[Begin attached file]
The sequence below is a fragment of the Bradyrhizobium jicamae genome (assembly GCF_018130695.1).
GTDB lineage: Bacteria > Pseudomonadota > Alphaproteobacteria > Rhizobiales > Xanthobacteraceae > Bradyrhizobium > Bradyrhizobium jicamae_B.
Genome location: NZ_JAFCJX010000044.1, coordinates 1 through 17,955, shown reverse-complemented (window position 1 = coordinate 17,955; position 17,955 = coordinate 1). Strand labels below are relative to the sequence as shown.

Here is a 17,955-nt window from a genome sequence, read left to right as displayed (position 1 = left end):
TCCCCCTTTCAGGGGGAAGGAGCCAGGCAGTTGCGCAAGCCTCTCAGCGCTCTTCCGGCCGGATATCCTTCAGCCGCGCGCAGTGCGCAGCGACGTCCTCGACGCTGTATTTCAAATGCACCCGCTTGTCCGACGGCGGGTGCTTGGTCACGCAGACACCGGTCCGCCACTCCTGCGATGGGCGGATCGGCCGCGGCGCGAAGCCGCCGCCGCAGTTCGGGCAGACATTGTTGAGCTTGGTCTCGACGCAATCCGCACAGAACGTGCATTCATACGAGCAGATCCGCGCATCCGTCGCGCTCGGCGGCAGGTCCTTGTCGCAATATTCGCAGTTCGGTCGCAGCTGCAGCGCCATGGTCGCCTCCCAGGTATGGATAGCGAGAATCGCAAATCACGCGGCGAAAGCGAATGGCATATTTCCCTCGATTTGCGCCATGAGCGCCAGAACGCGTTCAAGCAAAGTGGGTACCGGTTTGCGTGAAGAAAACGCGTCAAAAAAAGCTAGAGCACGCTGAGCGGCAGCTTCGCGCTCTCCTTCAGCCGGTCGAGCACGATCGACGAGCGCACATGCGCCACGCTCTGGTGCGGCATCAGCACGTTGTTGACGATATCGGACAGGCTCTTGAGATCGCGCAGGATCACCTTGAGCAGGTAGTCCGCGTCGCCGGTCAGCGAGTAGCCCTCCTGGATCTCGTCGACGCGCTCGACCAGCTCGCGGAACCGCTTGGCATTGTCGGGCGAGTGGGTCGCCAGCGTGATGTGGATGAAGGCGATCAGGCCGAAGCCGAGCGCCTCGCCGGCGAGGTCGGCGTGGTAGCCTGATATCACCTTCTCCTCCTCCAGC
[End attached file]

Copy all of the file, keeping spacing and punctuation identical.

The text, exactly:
The sequence below is a fragment of the Bradyrhizobium jicamae genome (assembly GCF_018130695.1).
GTDB lineage: Bacteria > Pseudomonadota > Alphaproteobacteria > Rhizobiales > Xanthobacteraceae > Bradyrhizobium > Bradyrhizobium jicamae_B.
Genome location: NZ_JAFCJX010000044.1, coordinates 1 through 17,955, shown reverse-complemented (window position 1 = coordinate 17,955; position 17,955 = coordinate 1). Strand labels below are relative to the sequence as shown.

Here is a 17,955-nt window from a genome sequence, read left to right as displayed (position 1 = left end):
TCCCCCTTTCAGGGGGAAGGAGCCAGGCAGTTGCGCAAGCCTCTCAGCGCTCTTCCGGCCGGATATCCTTCAGCCGCGCGCAGTGCGCAGCGACGTCCTCGACGCTGTATTTCAAATGCACCCGCTTGTCCGACGGCGGGTGCTTGGTCACGCAGACACCGGTCCGCCACTCCTGCGATGGGCGGATCGGCCGCGGCGCGAAGCCGCCGCCGCAGTTCGGGCAGACATTGTTGAGCTTGGTCTCGACGCAATCCGCACAGAACGTGCATTCATACGAGCAGATCCGCGCATCCGTCGCGCTCGGCGGCAGGTCCTTGTCGCAATATTCGCAGTTCGGTCGCAGCTGCAGCGCCATGGTCGCCTCCCAGGTATGGATAGCGAGAATCGCAAATCACGCGGCGAAAGCGAATGGCATATTTCCCTCGATTTGCGCCATGAGCGCCAGAACGCGTTCAAGCAAAGTGGGTACCGGTTTGCGTGAAGAAAACGCGTCAAAAAAAGCTAGAGCACGCTGAGCGGCAGCTTCGCGCTCTCCTTCAGCCGGTCGAGCACGATCGACGAGCGCACATGCGCCACGCTCTGGTGCGGCATCAGCACGTTGTTGACGATATCGGACAGGCTCTTGAGATCGCGCAGGATCACCTTGAGCAGGTAGTCCGCGTCGCCGGTCAGCGAGTAGCCCTCCTGGATCTCGTCGACGCGCTCGACCAGCTCGCGGAACCGCTTGGCATTGTCGGGCGAGTGGGTCGCCAGCGTGATGTGGATGAAGGCGATCAGGCCGAAGCCGAGCGCCTCGCCGGCGAGGTCGGCGTGGTAGCCTGATATCACCTTCTCCTCCTCCAGC